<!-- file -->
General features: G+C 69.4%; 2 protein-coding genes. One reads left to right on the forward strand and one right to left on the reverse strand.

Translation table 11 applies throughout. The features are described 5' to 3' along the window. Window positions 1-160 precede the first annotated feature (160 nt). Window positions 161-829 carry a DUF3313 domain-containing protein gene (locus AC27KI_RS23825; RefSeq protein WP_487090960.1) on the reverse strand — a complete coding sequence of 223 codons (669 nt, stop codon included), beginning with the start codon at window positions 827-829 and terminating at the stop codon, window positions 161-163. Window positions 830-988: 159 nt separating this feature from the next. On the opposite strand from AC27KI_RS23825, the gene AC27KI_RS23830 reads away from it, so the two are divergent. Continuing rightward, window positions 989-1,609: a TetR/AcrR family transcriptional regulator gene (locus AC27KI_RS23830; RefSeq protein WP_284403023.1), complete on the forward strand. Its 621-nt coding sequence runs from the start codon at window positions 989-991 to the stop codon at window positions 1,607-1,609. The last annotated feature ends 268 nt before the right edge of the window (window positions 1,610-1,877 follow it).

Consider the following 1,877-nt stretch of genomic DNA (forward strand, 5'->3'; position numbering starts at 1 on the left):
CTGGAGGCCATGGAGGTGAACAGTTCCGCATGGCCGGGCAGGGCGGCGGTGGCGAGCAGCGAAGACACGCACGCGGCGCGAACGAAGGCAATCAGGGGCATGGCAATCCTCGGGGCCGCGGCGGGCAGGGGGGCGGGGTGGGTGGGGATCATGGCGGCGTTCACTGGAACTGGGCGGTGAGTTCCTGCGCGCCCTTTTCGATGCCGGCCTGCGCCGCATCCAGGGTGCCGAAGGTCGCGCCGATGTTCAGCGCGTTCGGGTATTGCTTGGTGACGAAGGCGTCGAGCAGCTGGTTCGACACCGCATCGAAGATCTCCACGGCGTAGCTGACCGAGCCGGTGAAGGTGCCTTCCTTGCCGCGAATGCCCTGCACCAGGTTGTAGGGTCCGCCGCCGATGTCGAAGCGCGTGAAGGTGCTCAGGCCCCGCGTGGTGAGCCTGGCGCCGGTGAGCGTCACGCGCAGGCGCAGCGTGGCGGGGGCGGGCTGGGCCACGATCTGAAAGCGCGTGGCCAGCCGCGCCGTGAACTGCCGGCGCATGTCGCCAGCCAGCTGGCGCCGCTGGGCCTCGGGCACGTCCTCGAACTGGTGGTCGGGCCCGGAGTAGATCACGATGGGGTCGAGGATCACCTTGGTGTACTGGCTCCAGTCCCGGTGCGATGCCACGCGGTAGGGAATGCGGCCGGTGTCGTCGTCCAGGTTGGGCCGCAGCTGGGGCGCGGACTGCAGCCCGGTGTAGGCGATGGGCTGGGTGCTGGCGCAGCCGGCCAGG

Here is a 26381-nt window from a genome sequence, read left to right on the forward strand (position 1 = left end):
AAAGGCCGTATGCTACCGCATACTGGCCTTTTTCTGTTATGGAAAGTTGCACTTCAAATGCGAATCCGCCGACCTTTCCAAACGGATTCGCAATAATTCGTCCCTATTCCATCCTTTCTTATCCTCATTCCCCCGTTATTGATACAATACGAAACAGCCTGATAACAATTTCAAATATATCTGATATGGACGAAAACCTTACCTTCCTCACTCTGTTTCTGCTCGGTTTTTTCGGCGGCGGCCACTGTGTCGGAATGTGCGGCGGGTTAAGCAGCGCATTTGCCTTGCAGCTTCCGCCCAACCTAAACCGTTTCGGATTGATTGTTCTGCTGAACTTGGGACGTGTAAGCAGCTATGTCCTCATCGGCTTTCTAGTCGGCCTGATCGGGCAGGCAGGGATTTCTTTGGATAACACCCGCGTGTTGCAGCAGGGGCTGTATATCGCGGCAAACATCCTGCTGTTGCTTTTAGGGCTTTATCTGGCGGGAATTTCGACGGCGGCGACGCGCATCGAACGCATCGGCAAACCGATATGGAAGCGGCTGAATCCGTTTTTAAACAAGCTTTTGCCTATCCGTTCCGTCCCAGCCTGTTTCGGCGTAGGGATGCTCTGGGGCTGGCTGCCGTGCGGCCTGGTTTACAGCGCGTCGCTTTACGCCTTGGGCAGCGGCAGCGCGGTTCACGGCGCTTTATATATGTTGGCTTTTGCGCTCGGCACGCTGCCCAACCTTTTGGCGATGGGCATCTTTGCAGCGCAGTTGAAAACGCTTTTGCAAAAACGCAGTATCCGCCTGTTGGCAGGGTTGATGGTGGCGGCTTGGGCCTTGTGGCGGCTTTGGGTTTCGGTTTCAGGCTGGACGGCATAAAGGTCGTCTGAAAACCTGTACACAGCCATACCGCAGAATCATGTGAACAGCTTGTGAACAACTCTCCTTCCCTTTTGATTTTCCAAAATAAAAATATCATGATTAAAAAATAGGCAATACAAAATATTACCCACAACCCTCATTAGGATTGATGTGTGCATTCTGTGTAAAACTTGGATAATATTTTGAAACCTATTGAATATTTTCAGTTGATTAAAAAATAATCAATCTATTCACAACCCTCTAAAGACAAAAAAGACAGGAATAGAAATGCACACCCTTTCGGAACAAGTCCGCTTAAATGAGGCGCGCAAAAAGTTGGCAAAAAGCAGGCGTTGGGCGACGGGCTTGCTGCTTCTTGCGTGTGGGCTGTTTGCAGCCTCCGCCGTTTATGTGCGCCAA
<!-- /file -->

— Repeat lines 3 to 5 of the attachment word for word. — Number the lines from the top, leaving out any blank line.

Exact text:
Consider the following 1,877-nt stretch of genomic DNA (forward strand, 5'->3'; position numbering starts at 1 on the left):
CTGGAGGCCATGGAGGTGAACAGTTCCGCATGGCCGGGCAGGGCGGCGGTGGCGAGCAGCGAAGACACGCACGCGGCGCGAACGAAGGCAATCAGGGGCATGGCAATCCTCGGGGCCGCGGCGGGCAGGGGGGCGGGGTGGGTGGGGATCATGGCGGCGTTCACTGGAACTGGGCGGTGAGTTCCTGCGCGCCCTTTTCGATGCCGGCCTGCGCCGCATCCAGGGTGCCGAAGGTCGCGCCGATGTTCAGCGCGTTCGGGTATTGCTTGGTGACGAAGGCGTCGAGCAGCTGGTTCGACACCGCATCGAAGATCTCCACGGCGTAGCTGACCGAGCCGGTGAAGGTGCCTTCCTTGCCGCGAATGCCCTGCACCAGGTTGTAGGGTCCGCCGCCGATGTCGAAGCGCGTGAAGGTGCTCAGGCCCCGCGTGGTGAGCCTGGCGCCGGTGAGCGTCACGCGCAGGCGCAGCGTGGCGGGGGCGGGCTGGGCCACGATCTGAAAGCGCGTGGCCAGCCGCGCCGTGAACTGCCGGCGCATGTCGCCAGCCAGCTGGCGCCGCTGGGCCTCGGGCACGTCCTCGAACTGGTGGTCGGGCCCGGAGTAGATCACGATGGGGTCGAGGATCACCTTGGTGTACTGGCTCCAGTCCCGGTGCGATGCCACGCGGTAGGGAATGCGGCCGGTGTCGTCGTCCAGGTTGGGCCGCAGCTGGGGCGCGGACTGCAGCCCGGTGTAGGCGATGGGCTGGGTGCTGGCGCAGCCGGCCAGG

Here is a 26381-nt window from a genome sequence, read left to right on the forward strand (position 1 = left end):